The attached article discusses the new guidelines for prayer in schools.  It appeared in K-House eNews by Chuck Missler.  These new guidelines are a great step in the right direction.  There are two related links at the end of the page which provide more detailed information.

Let your friends, especially those with kids in school, know about the expansion of their rights to pray, read their Bibles, and share their faith in school.

God bless you,

Life Quest


After the landmark 1962 Supreme Court decision Engle vs. Vitale, which ended school-sponsored prayer in American public schools, there has been confusion over whether students or teachers are allowed to pray, read their Bibles or engage in other religious activity on school grounds. This confusion has resulted in the violation of students' rights to religious expression, and lawsuits have ensued over issues as simple as a student's right to pray before lunch in the cafeteria.

According to the First Amendment to the U.S. Constitution, "Congress shall make no law respecting an establishment of religion, or prohibiting the free exercise thereof; or abridging the freedom of speech…" For years, the establishment clause of the First Amendment has been used to shove religious expression from American public life, to the damage of the "free exercise thereof" and "freedom of speech" clauses of that same Amendment. In August of 1995, the Secretary of Education issued guidelines on Religious Expression in Public Schools to clarify which activities were and were not constitutional and to prevent religious discrimination against public school students.

On February 7, 2003, current Secretary Rod Paige issued a similar set of guidelines, updated under the No Child Left Behind Act of 2001 to make adherence to the guidelines a requirement for receiving federal funding. Under the new guidelines, once a year schools will have to submit in writing to their state education agency that they are following the guidelines in good faith. Those who fail to attest to their compliance in writing, and those who have been faulted for failing to obey the guidelines, risk losing their federal funding.

The new guidelines clarify the rights of students to pray and read their Bibles in public schools during school hours. "As the Court has explained in several cases, 'there is a crucial difference between government speech endorsing religion, which the Establishment Clause forbids, and private speech endorsing religion, which the Free Speech and Free Exercise Clauses protect,'" the guidelines state. Schools must neither encourage or discourage religious expression, and may not discriminate against activity simply because it is religious in nature. As long as students initiate the religious activity themselves, and as long as the religious expression falls within the schools' rules of order, it cannot be discriminated against. If students have free time during which they may engage in non-religious activities - recess, lunch-time, and so forth - then they may also use that time for religious activities such as prayer. Students may form prayer groups or religious clubs "to the same extent that students are permitted to organize other non-curricular student activities groups." If schools allow non-religious groups to promote their activities through posters or school newspapers, then religious groups, like Bible or prayer clubs, must also be allowed to promote their activities.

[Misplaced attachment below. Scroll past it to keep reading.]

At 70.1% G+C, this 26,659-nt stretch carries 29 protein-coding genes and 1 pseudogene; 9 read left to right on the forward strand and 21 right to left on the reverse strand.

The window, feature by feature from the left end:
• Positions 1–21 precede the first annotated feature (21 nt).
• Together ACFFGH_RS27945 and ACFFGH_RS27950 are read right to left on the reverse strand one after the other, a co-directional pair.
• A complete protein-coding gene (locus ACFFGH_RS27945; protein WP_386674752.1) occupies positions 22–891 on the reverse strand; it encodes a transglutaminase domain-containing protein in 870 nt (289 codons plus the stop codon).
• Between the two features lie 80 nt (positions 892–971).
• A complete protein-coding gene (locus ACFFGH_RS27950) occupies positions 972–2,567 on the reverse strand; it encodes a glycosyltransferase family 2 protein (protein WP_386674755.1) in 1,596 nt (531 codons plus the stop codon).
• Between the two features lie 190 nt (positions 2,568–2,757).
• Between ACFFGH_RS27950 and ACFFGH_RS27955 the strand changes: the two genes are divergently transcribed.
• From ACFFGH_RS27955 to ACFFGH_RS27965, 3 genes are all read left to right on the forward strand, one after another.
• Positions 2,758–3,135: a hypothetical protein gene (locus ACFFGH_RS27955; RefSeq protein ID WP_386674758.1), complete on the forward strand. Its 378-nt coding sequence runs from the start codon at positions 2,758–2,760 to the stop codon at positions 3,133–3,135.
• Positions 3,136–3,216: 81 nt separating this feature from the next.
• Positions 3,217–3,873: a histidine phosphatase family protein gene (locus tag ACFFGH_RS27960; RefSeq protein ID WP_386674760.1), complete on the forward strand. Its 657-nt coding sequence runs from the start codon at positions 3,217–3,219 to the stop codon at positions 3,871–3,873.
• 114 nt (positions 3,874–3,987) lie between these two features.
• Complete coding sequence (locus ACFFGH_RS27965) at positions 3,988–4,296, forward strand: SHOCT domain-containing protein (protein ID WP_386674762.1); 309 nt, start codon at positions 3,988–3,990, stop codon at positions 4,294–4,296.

The rights of teachers are also included in the guidelines. While teachers must remain neutral and neither encourage or discourage their students' religious expression, teachers may pray or study the Bible by themselves or with other teachers.

The guidelines are causing controversy, however, because they include a new section condoning student prayer at assemblies. According to the guidelines, "Student speakers at student assemblies and extracurricular activities such as sporting events may not be selected on a basis that either favors or disfavors religious speech. Where student speakers are selected on the basis of genuinely neutral, evenhanded criteria and retain primary control over the content of their expression, that expression is not attributable to the school and therefore may not be restricted because of its religious (or anti-religious) content."

Barry Lynn, head of Americans United for Separation of Church and State, criticizes this position, stating that the courts are still not settled on the issue of student-initiated prayer, and arguing that the Bush administration has put its own interpretation into the guidelines. However, Kevin Hasson, president of the Washington-based Becket Fund for Religious Liberty, countered him. "What the guideline says is that if [prayer] is truly student-initiated -- if it’s not rigged by the school district somehow -- then the First Amendment protects it." This issue will likely cause considerable debate until it is resolved by the courts.

Schools and teachers, parents and students should discuss the new guidelines and become familiar with the religious freedoms students have in the public schools. They need to know they do not "shed their constitutional rights to freedom of speech or expression at the schoolhouse gate."

Related Links:
Guidance on Constitutionally Protected Prayer - U.S. Dept of Ed


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